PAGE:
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Andrew Fidel Fernando
November 15, 2013
Sri Lanka captain Angelo Mathews has added his voice to the growing din of international players and captains who have questioned the new ODI rules. Last month, MS Dhoni suggested the current playing conditions reduced bowlers to little more than bowling machines, with team-mate Suresh Raina also expressing a similar sentiment.
Last year, then-Sri Lanka captain Mahela Jayawardene had been critical of the rule restricting the number of outfield fielders to four during the non Powerplay overs, as well as the rule that requires teams use a new ball from either end. He reasoned that spinners would end up having to bowl defensively, or risk becoming extinct in 50-over cricket, and that reverse-swing had also largely left the one-day game.
Unlike in India, where totals have grown considerably in the year since the new rules were instituted, team scores in Sri Lanka have been roughly moderate, but Mathews lamented the difficulties for bowlers ahead of the third ODI against New Zealand in Dambulla.
"The bowlers might retire very soon, the way the rules are going," Mathews said. "With the fielders inside the circle, it's very hard for the bowlers. I feel for them. With these rules, with the two new balls, it's very hard for the spinners. You have to be a very good spinner to get away from the batsman. You can't go in with half-bowlers."
"Now as a bowler, you've got to think a step ahead of the batsman. You have to anticipate what he's going to do, but you can't also pre-plan - you have to wait till the last moment for the batsman to do something and then react. You might go up to the mark and think you're going to bowl a yorker, but you might have to change that in the end. Even in the delivery stride, you might have to adjust. So you have to bowl according to the batsman. "
Mathews also suggested his team would make two changes to the XI as they seek to level the three-match series. Sri Lanka have lately followed a policy of providing young batsmen ample opportunity before discarding them, but opener Dimuth Karunaratne is unlikely to benefit from that largesse in ODIs after a first-ball duck and a four, in the two matches so far.
Sri Lanka have searched all year for the opening batsman who might partner Tillakaratne Dilshan in the 2015 World Cup, but despite two young candidates having impressed in patches - Karunaratne and Kusal Perera - neither batsman could sustain their success. Jayawardene has often moved up the order when the second opener has failed, and though he thrives atop the order, he has had to move back down to No. 4 to bridge gaps in the middle order.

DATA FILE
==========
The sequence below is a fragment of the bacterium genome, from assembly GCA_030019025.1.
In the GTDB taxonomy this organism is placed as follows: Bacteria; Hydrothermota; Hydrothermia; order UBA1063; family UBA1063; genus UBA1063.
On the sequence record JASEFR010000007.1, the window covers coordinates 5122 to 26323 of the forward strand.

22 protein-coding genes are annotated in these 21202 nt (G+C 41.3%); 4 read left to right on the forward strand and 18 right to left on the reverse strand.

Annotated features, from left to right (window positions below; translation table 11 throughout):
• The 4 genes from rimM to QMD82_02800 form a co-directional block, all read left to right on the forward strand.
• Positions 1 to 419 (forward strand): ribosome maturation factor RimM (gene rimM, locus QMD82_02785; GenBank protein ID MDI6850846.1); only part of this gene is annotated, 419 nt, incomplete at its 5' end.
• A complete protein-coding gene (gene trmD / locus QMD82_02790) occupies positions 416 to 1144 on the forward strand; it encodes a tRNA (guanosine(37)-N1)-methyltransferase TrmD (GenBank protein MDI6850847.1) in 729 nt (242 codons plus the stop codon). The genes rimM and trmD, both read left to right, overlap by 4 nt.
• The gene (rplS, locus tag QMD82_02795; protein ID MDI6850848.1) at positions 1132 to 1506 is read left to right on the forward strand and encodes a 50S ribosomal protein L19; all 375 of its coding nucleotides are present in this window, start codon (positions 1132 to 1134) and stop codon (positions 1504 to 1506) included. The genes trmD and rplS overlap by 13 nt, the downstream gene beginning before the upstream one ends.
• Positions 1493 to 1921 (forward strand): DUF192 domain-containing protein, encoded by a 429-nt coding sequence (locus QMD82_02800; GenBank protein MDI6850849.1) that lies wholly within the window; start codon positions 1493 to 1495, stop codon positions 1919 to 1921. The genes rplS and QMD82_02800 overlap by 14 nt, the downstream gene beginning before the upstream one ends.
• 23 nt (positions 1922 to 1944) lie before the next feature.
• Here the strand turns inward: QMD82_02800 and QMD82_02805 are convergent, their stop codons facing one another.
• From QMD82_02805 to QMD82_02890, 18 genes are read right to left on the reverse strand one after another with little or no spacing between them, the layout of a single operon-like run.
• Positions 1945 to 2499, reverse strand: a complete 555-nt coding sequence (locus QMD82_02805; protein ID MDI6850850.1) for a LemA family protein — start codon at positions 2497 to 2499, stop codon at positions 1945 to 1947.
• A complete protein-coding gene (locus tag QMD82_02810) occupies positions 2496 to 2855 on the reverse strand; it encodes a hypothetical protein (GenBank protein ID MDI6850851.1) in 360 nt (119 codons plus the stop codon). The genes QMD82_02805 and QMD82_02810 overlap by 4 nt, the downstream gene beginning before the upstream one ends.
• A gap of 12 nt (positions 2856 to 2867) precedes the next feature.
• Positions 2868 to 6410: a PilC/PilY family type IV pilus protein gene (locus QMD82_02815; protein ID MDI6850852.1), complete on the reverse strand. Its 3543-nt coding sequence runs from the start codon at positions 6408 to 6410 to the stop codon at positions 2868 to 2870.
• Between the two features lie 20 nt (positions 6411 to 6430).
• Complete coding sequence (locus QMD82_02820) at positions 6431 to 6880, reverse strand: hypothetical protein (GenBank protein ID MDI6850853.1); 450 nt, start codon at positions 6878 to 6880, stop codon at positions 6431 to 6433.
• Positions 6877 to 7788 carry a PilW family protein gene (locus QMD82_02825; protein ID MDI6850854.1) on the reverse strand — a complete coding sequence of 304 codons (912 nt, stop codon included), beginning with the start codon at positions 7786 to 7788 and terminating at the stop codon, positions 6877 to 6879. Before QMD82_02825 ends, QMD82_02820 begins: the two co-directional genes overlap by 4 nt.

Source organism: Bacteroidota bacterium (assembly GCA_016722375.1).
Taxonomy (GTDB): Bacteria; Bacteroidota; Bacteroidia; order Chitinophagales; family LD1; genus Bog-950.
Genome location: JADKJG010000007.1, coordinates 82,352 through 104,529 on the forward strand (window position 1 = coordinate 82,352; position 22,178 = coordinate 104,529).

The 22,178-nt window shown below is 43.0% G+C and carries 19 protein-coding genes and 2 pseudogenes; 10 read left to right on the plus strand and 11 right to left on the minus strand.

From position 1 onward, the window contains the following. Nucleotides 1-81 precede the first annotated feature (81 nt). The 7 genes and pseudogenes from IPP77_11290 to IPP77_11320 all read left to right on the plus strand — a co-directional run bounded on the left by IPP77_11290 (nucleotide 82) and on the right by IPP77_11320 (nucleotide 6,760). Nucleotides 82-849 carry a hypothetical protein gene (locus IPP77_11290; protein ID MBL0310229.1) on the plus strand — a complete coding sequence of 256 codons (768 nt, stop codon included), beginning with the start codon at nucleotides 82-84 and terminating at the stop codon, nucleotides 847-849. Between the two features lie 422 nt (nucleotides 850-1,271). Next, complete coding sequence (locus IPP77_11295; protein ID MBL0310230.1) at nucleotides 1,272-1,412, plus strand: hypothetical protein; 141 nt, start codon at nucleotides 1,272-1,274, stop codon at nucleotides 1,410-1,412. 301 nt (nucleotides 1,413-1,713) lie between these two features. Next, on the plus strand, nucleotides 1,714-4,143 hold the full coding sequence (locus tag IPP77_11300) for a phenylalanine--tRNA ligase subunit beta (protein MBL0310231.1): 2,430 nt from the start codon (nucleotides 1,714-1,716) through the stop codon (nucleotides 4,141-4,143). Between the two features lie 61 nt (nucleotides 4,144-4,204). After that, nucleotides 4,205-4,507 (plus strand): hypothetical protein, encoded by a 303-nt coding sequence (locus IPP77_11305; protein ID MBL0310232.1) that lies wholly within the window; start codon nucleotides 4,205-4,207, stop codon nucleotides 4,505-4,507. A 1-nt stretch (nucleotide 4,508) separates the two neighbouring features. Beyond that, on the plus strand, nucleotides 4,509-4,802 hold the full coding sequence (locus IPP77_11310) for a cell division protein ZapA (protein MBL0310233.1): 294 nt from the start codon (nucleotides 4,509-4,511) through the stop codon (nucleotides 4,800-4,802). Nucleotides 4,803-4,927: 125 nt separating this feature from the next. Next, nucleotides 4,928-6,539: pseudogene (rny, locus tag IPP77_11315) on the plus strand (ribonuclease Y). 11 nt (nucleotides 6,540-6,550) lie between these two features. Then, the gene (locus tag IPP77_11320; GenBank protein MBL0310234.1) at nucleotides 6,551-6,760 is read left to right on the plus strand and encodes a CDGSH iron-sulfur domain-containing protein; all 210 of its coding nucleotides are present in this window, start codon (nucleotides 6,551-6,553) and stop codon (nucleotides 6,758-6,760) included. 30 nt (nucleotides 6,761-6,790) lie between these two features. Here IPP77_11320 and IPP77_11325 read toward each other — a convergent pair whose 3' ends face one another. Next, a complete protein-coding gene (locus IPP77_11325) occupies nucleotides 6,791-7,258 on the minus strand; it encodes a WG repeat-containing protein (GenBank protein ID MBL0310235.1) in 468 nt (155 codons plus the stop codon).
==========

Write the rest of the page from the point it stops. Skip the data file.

"We've been trying to get an opener for a while now. We've opened with Mahela and Dilshan, we've opened with Kusal Perera and Upul Tharanga as well. It hasn't worked for us, so the selectors thought they'd try out Dimuth Karunaratne as well, because he's scored a lot of runs in the A team. Unfortunately he failed in the first two matches, so it might be a different combination tomorrow."
Kusal is in the squad for the series but Mathews refused to reveal which opening combination Sri Lanka might employ. Aside from Karunaratne, Perera and Jayawardene, Lahiru Thirimanne is also capable of opening, having performed the role for his domestic teams as well as for Sri Lanka in Tests, the latter albeit unsuccessfully.
The second likely change for the match is allrounder Thisara Perera's inclusion, after he had been left out for the first two matches. After having been an ODI regular for over a year, Perera had a somewhat unsteady few months with selection. He had been left out from Sri Lanka's ODI tri-series squad to the West Indies, but played well at home against South Africa in the series that followed.
"Thisara is a match-winner and we need to find a way to bring him back to the team. In the South Africa series we rotated the seniors, but we will play our best available team tomorrow. Whether Thisara will come in in place of another bowler or another batsman - we're not yet sure. We'll have to take a call on our exact combination after having another look at the pitch."
Andrew Fidel Fernando is ESPNcricinfo's Sri Lanka correspondent. He tweets hereFeeds: Andrew Fidel Fernando
© ESPN Sports Media Ltd.
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